5. The fact that a Onion Court is directed in that section to pass such a decree as may seem just, equitable and according to good conscience, seems to emphasize the fact that Union Courts were intended to function rather as arbitration tribunals than as Courts in the strict sense of the term. The proviso to Section 88 is likely to destroy or at any rate to derogate from the effect and value of the opening sentence of the section, because it is obvious to anyone who has had experience of litigation in this country that it is inevitable that advantage will be taken of that proviso almost as a matter of course and on every possible occasion by the party who has been unsuccessful before the Union Court. The unsuccessful party will be advised or instigated--I am afraid in practically every case to make an attempt, if only as a forlorn hope, to upset the decision of the Union Court by moving the District Judge under the proviso to Section 88 and thus secure what is in effect an appeal from the decision of the Union Court and then, as in the present instance, if the District Judge thinks fit to exercise the powers conferred upon him by that proviso, and reverse the decision of the trial Court the matter will be carried a step further by the then unsuccessful party making an application to this Court under Section 115, Civil P. C. In this way the whole purpose underlying the establishment of Union Courts will be set at naught. The present proceeding seems to furnish a glaring example of the mischief I have indicated. The application now before me is directed against an order of the District Judge of Hooghly made on 7th December 1931. By that order he set aside the decree of the Union Court at Chanditolla which was made by a written order of the Union Court on 29th March 1931. That decree had been made in a suit brought by the present petitioner Manmatha Nath Koer as plaintiff against the respondent to this application, Mahadeb Ghose, for the recovery of a sum of Rs. 180, being Rs. 150, the principal, and Rs. 30 the interest thereon, alleged to be due on a hatchitta account in the name of the defendant.

6. When the matter came before the Union Court for trial the defendant admitted the loan, but set up the defence that he had already repaid the money which had been lent to him and therefore nothing whatever was due from him to the plaintiff. In support of the defendant's case evidence was given not only by the defendant himself, but also by the mother and brother of the plaintiff'. The Union Court nevertheless accepted the plaintiff's story and gave judgment in his favour on 29th March 1931. Thereupon the defendant moved the District Judge under the terms of the proviso to Section 88 of the Act of 1919. The learned District Judge came to the conclusion upon an examination of the evidence, that the defendant had established the fact that the loan had been repaid by him. He says in his judgment:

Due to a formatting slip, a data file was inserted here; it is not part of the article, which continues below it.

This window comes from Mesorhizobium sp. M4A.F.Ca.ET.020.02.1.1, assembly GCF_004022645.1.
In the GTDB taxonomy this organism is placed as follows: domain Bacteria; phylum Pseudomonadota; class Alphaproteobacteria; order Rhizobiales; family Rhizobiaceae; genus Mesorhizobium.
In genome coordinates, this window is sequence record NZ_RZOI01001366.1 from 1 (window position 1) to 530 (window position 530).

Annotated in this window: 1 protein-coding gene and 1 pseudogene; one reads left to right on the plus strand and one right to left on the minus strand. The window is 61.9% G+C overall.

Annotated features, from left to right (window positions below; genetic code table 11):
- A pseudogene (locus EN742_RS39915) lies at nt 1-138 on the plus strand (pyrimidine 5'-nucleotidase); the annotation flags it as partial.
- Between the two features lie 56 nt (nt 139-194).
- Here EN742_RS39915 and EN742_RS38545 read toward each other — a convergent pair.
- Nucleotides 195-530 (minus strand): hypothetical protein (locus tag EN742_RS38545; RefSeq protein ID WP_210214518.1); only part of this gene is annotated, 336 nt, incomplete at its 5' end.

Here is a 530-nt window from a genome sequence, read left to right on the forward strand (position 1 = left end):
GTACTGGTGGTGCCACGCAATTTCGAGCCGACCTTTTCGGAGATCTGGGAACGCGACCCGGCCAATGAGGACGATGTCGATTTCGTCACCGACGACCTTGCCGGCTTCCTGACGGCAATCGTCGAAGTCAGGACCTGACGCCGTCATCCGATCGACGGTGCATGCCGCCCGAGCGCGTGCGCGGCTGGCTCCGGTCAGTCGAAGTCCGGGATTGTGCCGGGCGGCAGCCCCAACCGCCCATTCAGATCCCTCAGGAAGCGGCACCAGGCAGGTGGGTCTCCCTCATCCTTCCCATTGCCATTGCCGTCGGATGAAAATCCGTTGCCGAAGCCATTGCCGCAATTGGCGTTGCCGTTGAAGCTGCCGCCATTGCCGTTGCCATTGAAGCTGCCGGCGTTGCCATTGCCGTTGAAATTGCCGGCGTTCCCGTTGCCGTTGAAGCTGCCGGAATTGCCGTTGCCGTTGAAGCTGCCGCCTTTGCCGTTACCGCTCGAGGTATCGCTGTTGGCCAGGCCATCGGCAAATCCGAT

It has not been shown that plaintiff's mother and brother are on terms of enmity with him nor has it been shown that defendant had any other debt to the family. In these circumstances the learned Union Court should have accepted the story of payment and dismissed the suit.

7. He adds this paragraph:

I am satisfied that there has been a failure of justice in this case and that interference is called for.

8. The learned District Judge then made the following order:

I allow this application and set aside the decree of the learned Union Court and direct that the plaintiff's suit be dismissed with costs-in both Courts.

9. That is the order against which the present Rule is directed. Mr. Ganguli on behalf of the present applicant, the plaintiff in the suit, has contended before me, that this Court in its turn, ought to review the decision of the learned District Judge and in effect conduct an investigation into the evidence adduced before the- Union Court with a view to ascertaining whether that Court was correct on the facts or whether the District Judge was right in corning to the conclusion, as he apparently did, that there would have been injustice if the defendant had been required to pay to the plaintiff the sum which he was claiming. In other words, I am invited to treat the matter as if it were a second appeal on the facts. In my opinion the contention put forward is utterly unsustainable and this application must fail. Applications of this kind made under Section 115, Civil P. C., must as far as possible be discouraged; otherwise so far from the decision of the Union Court' being final as between the parties to the suit, as contemplated in the substantive provision in Section 88, there will not only be, in every case, a proceeding which is in effect an appeal from the decision of the Union Court to the District Judge, but there will also be an attempt to obtain a further appeal in the guise of an application in revision under Section 115, Civil P. C. Thus the whole scheme for the inexpensive and speedy determination of small disputes under the Bengal Village Self-Government Act, 1919, would be frustrated.

10. It is to be observed that the power conferred on the District Judge, by the legislature, to review the decision of the [Union Court is wholly unfettered and so it would seem that it is always open to the District Judge to set aside an order of the Union Court, provided only he declares that he is satisfied that there has been a failure of justice. The power conferred on the District Judge is not limited to a reconsideration of any point of law or procedure which may have arisen in the Union Court, but such power is wide enough to permit of a reconsideration of the evidence and accordingly, if he thinks the justice of the case so demands, the District Judge can apparently reverse a decision of the Union Court on a pure question of fact. Thus in every case decided by a Union Court the unsuccessful party can take proceedings, very little different in actual practice, from a regular appeal. It appears essential to my mind therefore that this Court should not act in the direction of doing anything which might have the effect of encouraging the party unsuccessful before the District Judge to come to this Court with any application under Section 115, Civil P. C., of a kind which is in substance, though not in form, nothing else than an endeavour to obtain a second appeal in the action. I can see no reason whatever for suggesting that the learned District Judge has, in any wise, exceeded the wide powers conferred upon him under Section 88, and this application in revision is in my opinion wholly unwarranted. This Rule must therefore be discharged with costs two gold mohurs.